How much money can be put into the Retirement Plan?
How much money can be put into the Retirement Plan? For any questions you may have about how much money you should or can put into your retirement plan, your best resources are first and foremost your tax or financial advisors. From a standpoint of global rules, the IRS does set annually Cost-of-Living-Adjustment—“COLA”—limits that apply specifically to the amounts that employees, employers, or the combination of both can put into a given employee’s account. These annual limits are available to you anytime via the IRS website at http://www.irs.gov/pub/irs-tege/cola_table.pdf. For 2015, the contribution limit for the combined total of pre-tax and Roth deferral for an employee is $18,000. If an employee is age 50 or older, he or she can put an additional catch-up contribution of $6,000 in employee deferral into his/her account. This 401(k) limit applies to all 401(k) accounts an employee contributes to in a given year.
Matching funds from the employer (if applicable) are limited then to 25% of your salary, or 20% of your net self-employment income if you are self-employed. Matching contributions are considered tax-deferred amounts in your plan. The total of your elective salary deferral plus any employer contributions is limited to $53,000 for the 2015 year.
What are the limits above called, when looking at the IRS 2015 COLA limits list?
$18,000 – 402(g)(1) elective deferral limit
$6,000 – 414(v)(2)(B)(i) catch up contributions $53,000 – 415(c)(1)(A) limit
Published on Mar 6, 2013
Designed specifically for the self-employed, Solo 401(k)s are a great fit for freelancers, sole-proprietors and consultants. ShareBuilder 401k President Stuart Robertson explains why.
For more tips on 401(k) plans, please visit “The Straight Scoop on 401(k)s” playlist at www.youtube.com/sharebuilder401k.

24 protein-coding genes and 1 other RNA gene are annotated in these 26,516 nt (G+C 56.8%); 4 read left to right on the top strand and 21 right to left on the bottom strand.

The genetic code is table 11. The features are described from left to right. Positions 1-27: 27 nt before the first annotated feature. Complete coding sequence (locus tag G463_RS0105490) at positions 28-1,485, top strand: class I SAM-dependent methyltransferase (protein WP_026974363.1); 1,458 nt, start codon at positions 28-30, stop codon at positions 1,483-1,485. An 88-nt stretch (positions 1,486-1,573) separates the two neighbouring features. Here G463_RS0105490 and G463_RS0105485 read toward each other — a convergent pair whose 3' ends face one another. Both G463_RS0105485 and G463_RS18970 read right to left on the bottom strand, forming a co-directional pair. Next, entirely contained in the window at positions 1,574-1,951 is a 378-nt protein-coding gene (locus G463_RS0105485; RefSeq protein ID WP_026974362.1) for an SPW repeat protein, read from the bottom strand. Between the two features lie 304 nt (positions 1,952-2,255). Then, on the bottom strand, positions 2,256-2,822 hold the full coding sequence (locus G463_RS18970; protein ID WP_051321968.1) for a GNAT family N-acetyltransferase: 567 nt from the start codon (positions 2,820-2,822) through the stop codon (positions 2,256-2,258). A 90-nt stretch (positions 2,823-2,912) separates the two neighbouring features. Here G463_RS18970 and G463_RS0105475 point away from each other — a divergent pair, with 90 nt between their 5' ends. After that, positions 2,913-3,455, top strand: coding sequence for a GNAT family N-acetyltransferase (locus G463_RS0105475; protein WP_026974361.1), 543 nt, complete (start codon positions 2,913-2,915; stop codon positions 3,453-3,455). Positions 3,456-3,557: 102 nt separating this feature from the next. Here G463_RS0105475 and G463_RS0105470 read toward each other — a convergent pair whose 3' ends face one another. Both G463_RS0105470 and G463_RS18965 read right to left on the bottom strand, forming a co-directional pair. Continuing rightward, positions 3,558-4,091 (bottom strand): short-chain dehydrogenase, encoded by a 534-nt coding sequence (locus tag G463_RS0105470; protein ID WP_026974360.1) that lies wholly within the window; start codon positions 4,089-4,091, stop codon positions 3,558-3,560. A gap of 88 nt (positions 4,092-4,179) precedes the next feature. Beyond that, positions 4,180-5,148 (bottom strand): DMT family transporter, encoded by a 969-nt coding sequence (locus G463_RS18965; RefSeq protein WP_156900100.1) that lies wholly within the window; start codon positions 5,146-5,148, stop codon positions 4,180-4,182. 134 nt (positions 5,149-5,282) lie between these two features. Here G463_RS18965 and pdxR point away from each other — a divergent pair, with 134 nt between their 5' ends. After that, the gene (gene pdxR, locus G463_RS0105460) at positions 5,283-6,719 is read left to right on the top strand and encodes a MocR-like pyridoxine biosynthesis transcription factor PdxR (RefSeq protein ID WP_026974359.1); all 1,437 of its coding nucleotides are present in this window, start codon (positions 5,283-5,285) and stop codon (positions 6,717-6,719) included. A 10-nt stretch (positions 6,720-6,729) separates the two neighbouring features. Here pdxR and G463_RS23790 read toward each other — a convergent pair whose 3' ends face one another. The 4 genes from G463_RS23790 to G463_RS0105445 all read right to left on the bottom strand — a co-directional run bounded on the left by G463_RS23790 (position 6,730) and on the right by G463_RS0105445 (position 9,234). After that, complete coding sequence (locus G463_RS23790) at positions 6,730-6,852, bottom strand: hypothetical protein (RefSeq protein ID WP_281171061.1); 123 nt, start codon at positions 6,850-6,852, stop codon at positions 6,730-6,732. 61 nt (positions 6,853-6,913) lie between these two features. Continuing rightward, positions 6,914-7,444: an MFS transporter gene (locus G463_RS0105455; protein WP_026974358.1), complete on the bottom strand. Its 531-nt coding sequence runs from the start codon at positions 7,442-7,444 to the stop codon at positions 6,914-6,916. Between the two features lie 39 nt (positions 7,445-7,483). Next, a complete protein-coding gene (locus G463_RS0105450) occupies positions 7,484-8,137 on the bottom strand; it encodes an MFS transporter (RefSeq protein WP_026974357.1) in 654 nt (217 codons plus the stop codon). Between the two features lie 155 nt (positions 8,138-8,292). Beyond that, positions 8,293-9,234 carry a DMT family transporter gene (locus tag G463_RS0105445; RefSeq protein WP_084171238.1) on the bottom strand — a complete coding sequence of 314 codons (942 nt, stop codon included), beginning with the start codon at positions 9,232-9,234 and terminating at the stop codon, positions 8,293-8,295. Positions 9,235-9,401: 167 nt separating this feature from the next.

ShareBuilder 401k is a leading provider of retirement plans designed specifically for small and mid-size businesses. By automatically keeping fees low, more of our customers’ money stays invested to help build a bigger nest egg. ShareBuilder 401k brings together investment expertise, leading online and offline technologies with a low-cost, index-based approach to investing using all ETFs and a money market fund. Equally important, ShareBuilder 401k plans are fully supported by the ShareBuilder Investment Committee, licensed 401(k) Consultants and Customer Success Managers to help serve employers and participants at the highest level.
This is intended only as general information for your convenience. You should consult your tax adviser regarding specific tax strategies.
Advisory services are provided by Capital One Advisors, LLC, an SEC registered investment advisor and a subsidiary of Capital One Financial Corporation. ShareBuilder 401k is the marketing name for Capital One Advisors, LLC.
Securities and services are: Not FDIC insured · Not bank guaranteed · May lose value · Not a deposit · Not insured by any Federal Government Agency
Individual 401k Plans for Owner-Only Businesses
The ShareBuilder 401k Individual 401k provides owner-only businesses with the opportunity to shelter a significantly higher portion of the profits for retirement than previously allowed through conventional retirement plans. Individual 401k enables the owner(s) to contribute up to 25% of compensation as a tax-deductible employer contribution in addition to any pretax contributions.